“We as a country are doing one of the biggest programmes we have ever done, 23,000 refugees coming to this country. We are slightly ahead of the schedule that David Cameron set out [...] There are 23,000 Syrian refugees coming to this country, on top of refugees from elsewhere.”
Brandon Lewis, 22 February 2018
The government has said it aims to resettle 23,000 refugees in the UK from Syria and the surrounding region by 2020. So far, just over 11,000 refugees have come under two resettlement schemes, the first of which began in earnest in September 2015.
Prior to July 2017, those arriving on the scheme didn’t technically have refugee status in the UK, and instead had “Humanitarian Protection”. This gives individuals the right to five years’ residence in the UK, but not the full range of rights (such as access to benefits and support for Higher Education) that someone with refugee status has.
Of the 23,000 target, 20,000 are specifically from the conflict in Syria. The other 3,000 are vulnerable children and their families in the Middle East and North Africa.
These schemes aren’t the only way for refugees to enter the UK. Another 8,000 Syrian asylum seekers have been granted asylum after applying in the UK since 2011.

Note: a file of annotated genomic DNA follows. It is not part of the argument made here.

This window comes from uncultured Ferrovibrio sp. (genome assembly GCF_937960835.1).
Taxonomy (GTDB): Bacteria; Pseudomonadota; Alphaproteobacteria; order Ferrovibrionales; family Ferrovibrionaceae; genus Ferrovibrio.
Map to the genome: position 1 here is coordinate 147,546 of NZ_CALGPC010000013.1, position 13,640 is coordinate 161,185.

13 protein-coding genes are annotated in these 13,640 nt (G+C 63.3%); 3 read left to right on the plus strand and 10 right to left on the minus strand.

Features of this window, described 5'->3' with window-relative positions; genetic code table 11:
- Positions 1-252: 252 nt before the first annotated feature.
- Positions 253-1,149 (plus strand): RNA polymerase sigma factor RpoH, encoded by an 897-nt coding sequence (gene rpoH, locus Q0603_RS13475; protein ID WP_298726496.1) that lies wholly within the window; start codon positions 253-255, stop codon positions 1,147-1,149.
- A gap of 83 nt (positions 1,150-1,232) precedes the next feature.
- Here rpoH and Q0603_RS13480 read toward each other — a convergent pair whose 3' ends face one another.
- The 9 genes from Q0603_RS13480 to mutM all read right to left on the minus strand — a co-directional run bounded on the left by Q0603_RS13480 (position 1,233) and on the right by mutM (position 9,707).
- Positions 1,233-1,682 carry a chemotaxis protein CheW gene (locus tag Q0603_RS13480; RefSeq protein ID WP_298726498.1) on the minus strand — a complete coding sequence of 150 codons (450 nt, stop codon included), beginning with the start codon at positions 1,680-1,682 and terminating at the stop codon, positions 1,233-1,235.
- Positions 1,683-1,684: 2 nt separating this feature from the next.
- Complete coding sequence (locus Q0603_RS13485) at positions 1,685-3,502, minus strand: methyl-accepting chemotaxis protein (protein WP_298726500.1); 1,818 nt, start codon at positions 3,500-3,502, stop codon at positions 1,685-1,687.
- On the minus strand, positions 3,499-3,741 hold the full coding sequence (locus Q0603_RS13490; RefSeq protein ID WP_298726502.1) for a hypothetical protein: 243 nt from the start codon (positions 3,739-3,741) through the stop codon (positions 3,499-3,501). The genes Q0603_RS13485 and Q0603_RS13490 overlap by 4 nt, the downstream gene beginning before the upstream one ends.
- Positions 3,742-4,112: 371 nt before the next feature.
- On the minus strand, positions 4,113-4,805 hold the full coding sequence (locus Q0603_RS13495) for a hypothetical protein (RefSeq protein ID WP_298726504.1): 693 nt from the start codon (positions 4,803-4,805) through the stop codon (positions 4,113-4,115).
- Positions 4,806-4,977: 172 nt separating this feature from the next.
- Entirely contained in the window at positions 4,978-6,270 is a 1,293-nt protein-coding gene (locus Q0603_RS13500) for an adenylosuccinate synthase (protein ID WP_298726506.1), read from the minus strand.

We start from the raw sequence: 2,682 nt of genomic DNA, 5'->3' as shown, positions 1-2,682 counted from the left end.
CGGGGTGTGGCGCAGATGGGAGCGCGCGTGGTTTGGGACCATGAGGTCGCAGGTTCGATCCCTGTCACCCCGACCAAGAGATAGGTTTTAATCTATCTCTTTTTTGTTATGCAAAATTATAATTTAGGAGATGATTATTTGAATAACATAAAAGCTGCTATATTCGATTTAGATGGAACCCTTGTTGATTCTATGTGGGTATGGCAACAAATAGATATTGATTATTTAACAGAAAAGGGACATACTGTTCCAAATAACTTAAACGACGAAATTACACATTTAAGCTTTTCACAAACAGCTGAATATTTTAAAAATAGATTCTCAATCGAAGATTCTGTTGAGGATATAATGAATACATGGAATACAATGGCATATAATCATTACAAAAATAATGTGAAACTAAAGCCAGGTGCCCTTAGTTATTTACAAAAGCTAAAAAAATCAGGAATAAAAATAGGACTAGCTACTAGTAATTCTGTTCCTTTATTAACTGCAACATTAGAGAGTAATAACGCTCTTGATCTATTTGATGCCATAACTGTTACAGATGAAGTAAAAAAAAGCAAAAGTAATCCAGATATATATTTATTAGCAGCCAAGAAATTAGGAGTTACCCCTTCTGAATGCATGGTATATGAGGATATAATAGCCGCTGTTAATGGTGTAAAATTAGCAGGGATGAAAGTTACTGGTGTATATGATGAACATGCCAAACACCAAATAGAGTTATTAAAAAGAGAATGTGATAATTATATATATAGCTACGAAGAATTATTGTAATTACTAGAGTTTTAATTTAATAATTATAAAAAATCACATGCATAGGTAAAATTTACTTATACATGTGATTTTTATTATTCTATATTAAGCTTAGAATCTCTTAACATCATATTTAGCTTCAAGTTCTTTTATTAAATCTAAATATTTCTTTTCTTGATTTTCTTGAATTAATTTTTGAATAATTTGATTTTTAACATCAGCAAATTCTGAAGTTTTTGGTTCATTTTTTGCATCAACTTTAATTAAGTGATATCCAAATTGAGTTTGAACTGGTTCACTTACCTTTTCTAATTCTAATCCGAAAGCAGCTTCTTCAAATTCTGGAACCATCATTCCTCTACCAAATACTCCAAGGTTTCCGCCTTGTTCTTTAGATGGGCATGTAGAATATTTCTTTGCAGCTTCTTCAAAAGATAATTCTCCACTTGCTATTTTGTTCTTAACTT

The Home Secretary yesterday claimed that the the government is “slightly ahead of schedule” in meeting the target to resettle 20,000 refugees from the Syrian conflict by 2020. This seems to be based on just over half of the target number having been resettled in roughly half the time since the target was set.
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Some on the scheme don’t have refugee status
The Home Office told us that everyone who arrives via the government schemes fits the UN’s definition of a refugee.
But not all these people were granted refugee status by the UK. Prior to July 2017, they were granted Humanitarian Protection and five years’ stay in the UK. The government summarised the difference in status:
“while Humanitarian Protection recognises the need an individual has for international protection, it does not carry the same entitlements as refugee status, in particular, access to particular benefits, swifter access to student support for Higher Education and the same travel documents as those granted refugee status.”
Since July 2017, individuals on the scheme have been granted refugee status and five years’ stay in the UK. Those who arrived before that date may request a change to refugee status. Refugees in the UK normally get a residence permit for five years, after which they may apply for permanent residence.
For the rest of this piece, we will refer to all people arriving via a government resettlement scheme as a “refugee”.
What was the target?
The UK has two different resettlement schemes specifically for refugees from Syria and the surrounding region. Together, these two schemes aim to take in 23,000 people by 2020. Not all of these will necessarily be from Syria, though.
In September 2015, then-Prime Minister David Cameron announced “that Britain should resettle up to 20,000 Syrian refugees over the rest of this Parliament”.